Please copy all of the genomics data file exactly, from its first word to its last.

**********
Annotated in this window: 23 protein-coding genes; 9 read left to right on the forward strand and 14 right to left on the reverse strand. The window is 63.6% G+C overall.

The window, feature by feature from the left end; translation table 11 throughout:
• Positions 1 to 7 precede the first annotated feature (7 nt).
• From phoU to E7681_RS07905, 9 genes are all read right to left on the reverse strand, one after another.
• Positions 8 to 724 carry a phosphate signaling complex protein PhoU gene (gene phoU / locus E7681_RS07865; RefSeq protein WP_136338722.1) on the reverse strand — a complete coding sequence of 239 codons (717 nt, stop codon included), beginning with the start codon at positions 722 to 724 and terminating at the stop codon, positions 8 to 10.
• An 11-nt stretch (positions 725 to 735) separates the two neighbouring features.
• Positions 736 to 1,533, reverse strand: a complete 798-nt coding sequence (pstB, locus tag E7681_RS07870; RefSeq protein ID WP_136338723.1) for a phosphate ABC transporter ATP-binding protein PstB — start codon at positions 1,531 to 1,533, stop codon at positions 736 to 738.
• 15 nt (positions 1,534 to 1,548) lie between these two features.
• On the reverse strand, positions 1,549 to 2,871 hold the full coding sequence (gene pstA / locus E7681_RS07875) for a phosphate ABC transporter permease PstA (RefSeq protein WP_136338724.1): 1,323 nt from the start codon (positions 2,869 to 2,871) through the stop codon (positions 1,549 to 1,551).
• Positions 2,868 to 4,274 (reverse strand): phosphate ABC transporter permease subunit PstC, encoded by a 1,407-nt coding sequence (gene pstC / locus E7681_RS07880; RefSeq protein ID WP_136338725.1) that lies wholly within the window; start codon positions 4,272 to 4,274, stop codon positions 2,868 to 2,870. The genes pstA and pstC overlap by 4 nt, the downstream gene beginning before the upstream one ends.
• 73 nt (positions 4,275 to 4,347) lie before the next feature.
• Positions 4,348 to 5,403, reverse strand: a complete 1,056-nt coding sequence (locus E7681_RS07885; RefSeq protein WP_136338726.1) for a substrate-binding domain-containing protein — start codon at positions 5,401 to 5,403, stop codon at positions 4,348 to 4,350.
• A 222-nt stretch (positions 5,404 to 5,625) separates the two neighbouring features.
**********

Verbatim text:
Annotated in this window: 23 protein-coding genes; 9 read left to right on the forward strand and 14 right to left on the reverse strand. The window is 63.6% G+C overall.

The window, feature by feature from the left end; translation table 11 throughout:
• Positions 1 to 7 precede the first annotated feature (7 nt).
• From phoU to E7681_RS07905, 9 genes are all read right to left on the reverse strand, one after another.
• Positions 8 to 724 carry a phosphate signaling complex protein PhoU gene (gene phoU / locus E7681_RS07865; RefSeq protein WP_136338722.1) on the reverse strand — a complete coding sequence of 239 codons (717 nt, stop codon included), beginning with the start codon at positions 722 to 724 and terminating at the stop codon, positions 8 to 10.
• An 11-nt stretch (positions 725 to 735) separates the two neighbouring features.
• Positions 736 to 1,533, reverse strand: a complete 798-nt coding sequence (pstB, locus tag E7681_RS07870; RefSeq protein ID WP_136338723.1) for a phosphate ABC transporter ATP-binding protein PstB — start codon at positions 1,531 to 1,533, stop codon at positions 736 to 738.
• 15 nt (positions 1,534 to 1,548) lie between these two features.
• On the reverse strand, positions 1,549 to 2,871 hold the full coding sequence (gene pstA / locus E7681_RS07875) for a phosphate ABC transporter permease PstA (RefSeq protein WP_136338724.1): 1,323 nt from the start codon (positions 2,869 to 2,871) through the stop codon (positions 1,549 to 1,551).
• Positions 2,868 to 4,274 (reverse strand): phosphate ABC transporter permease subunit PstC, encoded by a 1,407-nt coding sequence (gene pstC / locus E7681_RS07880; RefSeq protein ID WP_136338725.1) that lies wholly within the window; start codon positions 4,272 to 4,274, stop codon positions 2,868 to 2,870. The genes pstA and pstC overlap by 4 nt, the downstream gene beginning before the upstream one ends.
• 73 nt (positions 4,275 to 4,347) lie before the next feature.
• Positions 4,348 to 5,403, reverse strand: a complete 1,056-nt coding sequence (locus E7681_RS07885; RefSeq protein WP_136338726.1) for a substrate-binding domain-containing protein — start codon at positions 5,401 to 5,403, stop codon at positions 4,348 to 4,350.
• A 222-nt stretch (positions 5,404 to 5,625) separates the two neighbouring features.